Andy Strickland Verifies that Blues’ Interest in Spezza is Real

Throughout the past few weeks, Senators fans have been riddled with information from an Ottawa perspective pertaining to Jason Spezza’s availability.

For the most part, fans have absorbed information about rumoured trade destinations or news that Spezza actually indicated during his exit interview with Senators management that he would welcome a trade.

To this point, there has been very little information available from other NHL cities about the level of genuine interest in acquiring Jason Spezza – so with that in mind, it made St. Louis Blues “insider” Andy Strickland’s interview on the Fan 960 all the more interesting.

When asked whether St. Louis’ level of interest in Spezza was simply casual, Strickland played up the mutual interest between the Blues AND Spezza.

“Well, it would help and I’ve thrown his name out there as well and in fact, I reported that the list Jason Spezza gave to Ottawa, St. Louis was right there, I was told, at the top – if not the very first team, certainly one of the top few teams. And the Blues have pieces to make this deal if they wanted to. And it’s a friendly (contract) when you look at it. His cap hit is high, but the cash, you’d have to pay him out next season in the final year of his contract, $4 million.”

Strickland then rehashed the well documented concerns pertaining to Spezza, but essentially swept those away by categorizing him as an “A-player” that the Blues organization lacks.

“The biggest issue, I think, that scares teams a little bit would be: he’s north of 30 years of age and he’s dealt with some injuries. Combine those two things and you’re a little bit concerned, but again, you’re not talking about a guy that’s got significant term left on his contract. You know, the Blues need ‘A players’. They’ve got a number of ‘B’ to ‘B+ players’ and they’re ‘A-workers’, but when you’re asking your workers to also do the goal scoring, that can be taxing on guys.”

Strickland would go on to reference a number of the Blues’ important pieces and of note, he goes on to reference Jaden Schwartz and Vladimir Tarasenko — two of the most attractive pieces that Ottawa could hope to acquire in a Spezza trade — as players who could develop into dynamic, game-breaking talent. Whether we can infer that means the Blues would be unlikely to move either remains to be seen, but maybe expectations for bringing in this type of young, NHL-ready talent in a potential deal should be lowered.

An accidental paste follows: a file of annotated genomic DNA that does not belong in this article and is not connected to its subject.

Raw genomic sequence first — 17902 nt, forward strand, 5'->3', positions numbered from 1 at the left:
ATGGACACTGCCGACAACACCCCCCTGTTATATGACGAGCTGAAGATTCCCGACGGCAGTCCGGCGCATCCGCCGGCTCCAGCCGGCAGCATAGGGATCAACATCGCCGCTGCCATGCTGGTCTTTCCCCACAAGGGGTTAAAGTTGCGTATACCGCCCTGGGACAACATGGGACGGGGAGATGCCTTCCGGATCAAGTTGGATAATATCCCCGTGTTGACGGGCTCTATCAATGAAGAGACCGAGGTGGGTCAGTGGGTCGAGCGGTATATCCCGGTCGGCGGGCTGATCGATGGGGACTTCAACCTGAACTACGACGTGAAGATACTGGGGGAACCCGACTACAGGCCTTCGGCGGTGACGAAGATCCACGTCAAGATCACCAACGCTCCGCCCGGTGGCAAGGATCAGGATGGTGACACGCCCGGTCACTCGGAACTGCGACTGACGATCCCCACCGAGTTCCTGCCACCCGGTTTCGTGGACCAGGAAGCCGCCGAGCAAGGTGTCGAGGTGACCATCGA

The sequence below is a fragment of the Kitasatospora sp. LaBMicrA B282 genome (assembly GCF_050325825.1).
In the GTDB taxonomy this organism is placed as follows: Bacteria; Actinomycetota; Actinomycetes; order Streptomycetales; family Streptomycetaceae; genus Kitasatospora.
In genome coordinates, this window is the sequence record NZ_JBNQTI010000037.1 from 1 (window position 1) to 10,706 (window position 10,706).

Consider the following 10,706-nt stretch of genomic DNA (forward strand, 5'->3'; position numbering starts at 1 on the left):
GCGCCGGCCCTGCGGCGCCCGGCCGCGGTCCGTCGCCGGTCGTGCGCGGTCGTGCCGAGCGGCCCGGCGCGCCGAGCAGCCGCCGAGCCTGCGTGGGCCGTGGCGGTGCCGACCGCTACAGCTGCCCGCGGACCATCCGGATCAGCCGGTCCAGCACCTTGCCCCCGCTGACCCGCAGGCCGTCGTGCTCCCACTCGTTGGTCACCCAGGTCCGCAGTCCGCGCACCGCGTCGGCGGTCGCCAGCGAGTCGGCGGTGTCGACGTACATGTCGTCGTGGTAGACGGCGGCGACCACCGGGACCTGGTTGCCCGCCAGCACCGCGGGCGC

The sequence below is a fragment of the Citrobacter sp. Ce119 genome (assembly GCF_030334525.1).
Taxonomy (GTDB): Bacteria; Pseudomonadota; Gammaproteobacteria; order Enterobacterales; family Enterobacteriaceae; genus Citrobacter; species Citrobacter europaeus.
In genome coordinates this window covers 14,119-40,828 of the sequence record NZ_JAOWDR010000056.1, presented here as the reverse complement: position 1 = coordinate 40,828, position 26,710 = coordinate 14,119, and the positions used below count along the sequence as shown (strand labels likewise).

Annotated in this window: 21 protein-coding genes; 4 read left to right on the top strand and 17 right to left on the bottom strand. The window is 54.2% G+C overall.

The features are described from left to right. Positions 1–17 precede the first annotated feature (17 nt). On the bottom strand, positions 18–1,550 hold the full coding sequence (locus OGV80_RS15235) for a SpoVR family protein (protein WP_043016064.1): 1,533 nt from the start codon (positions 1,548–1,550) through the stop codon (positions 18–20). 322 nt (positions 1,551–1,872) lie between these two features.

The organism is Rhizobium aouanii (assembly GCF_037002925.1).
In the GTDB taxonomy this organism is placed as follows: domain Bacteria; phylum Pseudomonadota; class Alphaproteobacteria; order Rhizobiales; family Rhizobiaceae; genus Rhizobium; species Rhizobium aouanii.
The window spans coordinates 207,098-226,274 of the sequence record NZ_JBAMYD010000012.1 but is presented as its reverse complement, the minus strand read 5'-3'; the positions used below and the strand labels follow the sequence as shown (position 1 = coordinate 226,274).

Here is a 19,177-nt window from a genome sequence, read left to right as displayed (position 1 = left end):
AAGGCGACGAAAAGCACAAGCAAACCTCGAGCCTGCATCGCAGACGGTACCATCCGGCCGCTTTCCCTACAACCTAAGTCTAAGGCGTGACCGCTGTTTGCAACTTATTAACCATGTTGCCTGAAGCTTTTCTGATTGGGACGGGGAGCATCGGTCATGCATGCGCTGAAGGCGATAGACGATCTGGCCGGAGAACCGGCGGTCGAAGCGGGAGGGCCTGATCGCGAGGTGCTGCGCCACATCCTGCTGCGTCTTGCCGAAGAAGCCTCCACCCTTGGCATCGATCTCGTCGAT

“I mean, David Backes, T.J. Oshie, Alex Steen… these guys are really, really good players. Jaden Schwartz and Vladimir Tarasenko, these guys are already good players and there’s a good chance those two guys, talking about Schwartz and Tarasenko, develop into ‘A-players’ down the road.”

For the prospect porn indulging fans, it’s worth noting that when Hockey Prospectus’ Corey Pronman ranked the top 10 prospects in each NHL organization, he rated the Blues as having the NHL’s worst prospect pool. (Note: For Pronman’s rankings, a prospect is defined as a player who has 25 or fewer regular season games played during the last NHL season, or 50 or fewer career NHL regular season games played—not the same as Calder Trophy requirements.)

According to Pronman:

“St. Louis entered the year with a top-heavy system, and thus, graduating Vladimir Tarasenko and Jaden Schwartz is a big blow to their ranking. Ty Rattie and Dmitrij Jaskin are very good, young players, but it falls off here after that. Jordan Schmaltz and Tommy Vanneli, among a few others, could be interesting in a few years, but right now, the Blues’ system is very thin.”

If players like Tarasenko or Schwartz are untouchables, maybe the Senators will have to settle for some of the Blues’ less-heralded young assets like Rattie or a Jaskin.

Will those pieces be enough to get a deal done?

I don’t know, but if Strickland’s right in asserting that Spezza is the kind of piece that the Blues need, maybe they’ll engage in a bidding war with another prospect-laden organization like the Ducks and be forced to up the ante.

“I think that’s what the Blues are kind of missing. You look at the last couple of years in the playoffs going up against L.A. and then this year going up against Chicago, (those teams) had game-breakers. They had game-changers – guys that can just in an instant, you don’t even recognize they’re in the game and all of a sudden, they just have a dramatic impact on the outcome of a game. They score huge goals. They’re looking for those type of players and they don’t grow on trees, I realize that. And you may have to make a trade to bring one of those guys on board, but I know the Blues would love to upgrade or improve their offensive goal scoring. That’s something that I think affected them this year in the playoffs and they’d like to correct that.”

Strickland’s right though – offensive talent like Spezza’s does not grow on trees. If the Blues are serious about correcting their offensive shortcomings, they’ll hopefully make the kind of aggressive mistake trade similar to the one they made at the 2014 NHL trade deadline by bringing in Ryan Miller and Steve Ott.

Pony up Blues!

Below is the audio from the interview. The Spezza portion of the interview begins at approximately the 12:00 mark.

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